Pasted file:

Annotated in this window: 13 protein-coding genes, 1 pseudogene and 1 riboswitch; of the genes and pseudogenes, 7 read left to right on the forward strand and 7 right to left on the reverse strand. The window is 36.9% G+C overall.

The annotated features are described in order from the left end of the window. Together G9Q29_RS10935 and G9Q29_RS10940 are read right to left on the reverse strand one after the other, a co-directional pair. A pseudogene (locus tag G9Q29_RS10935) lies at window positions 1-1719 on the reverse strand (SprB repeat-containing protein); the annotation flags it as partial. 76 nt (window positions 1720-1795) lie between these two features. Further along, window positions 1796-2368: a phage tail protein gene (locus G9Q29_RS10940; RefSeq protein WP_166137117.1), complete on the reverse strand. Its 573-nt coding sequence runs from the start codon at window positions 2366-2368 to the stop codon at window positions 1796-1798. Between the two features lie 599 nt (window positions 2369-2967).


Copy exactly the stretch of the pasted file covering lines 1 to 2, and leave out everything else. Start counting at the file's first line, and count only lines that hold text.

Annotated in this window: 13 protein-coding genes, 1 pseudogene and 1 riboswitch; of the genes and pseudogenes, 7 read left to right on the forward strand and 7 right to left on the reverse strand. The window is 36.9% G+C overall.

The annotated features are described in order from the left end of the window. Together G9Q29_RS10935 and G9Q29_RS10940 are read right to left on the reverse strand one after the other, a co-directional pair. A pseudogene (locus tag G9Q29_RS10935) lies at window positions 1-1719 on the reverse strand (SprB repeat-containing protein); the annotation flags it as partial. 76 nt (window positions 1720-1795) lie between these two features. Further along, window positions 1796-2368: a phage tail protein gene (locus G9Q29_RS10940; RefSeq protein WP_166137117.1), complete on the reverse strand. Its 573-nt coding sequence runs from the start codon at window positions 2366-2368 to the stop codon at window positions 1796-1798. Between the two features lie 599 nt (window positions 2369-2967).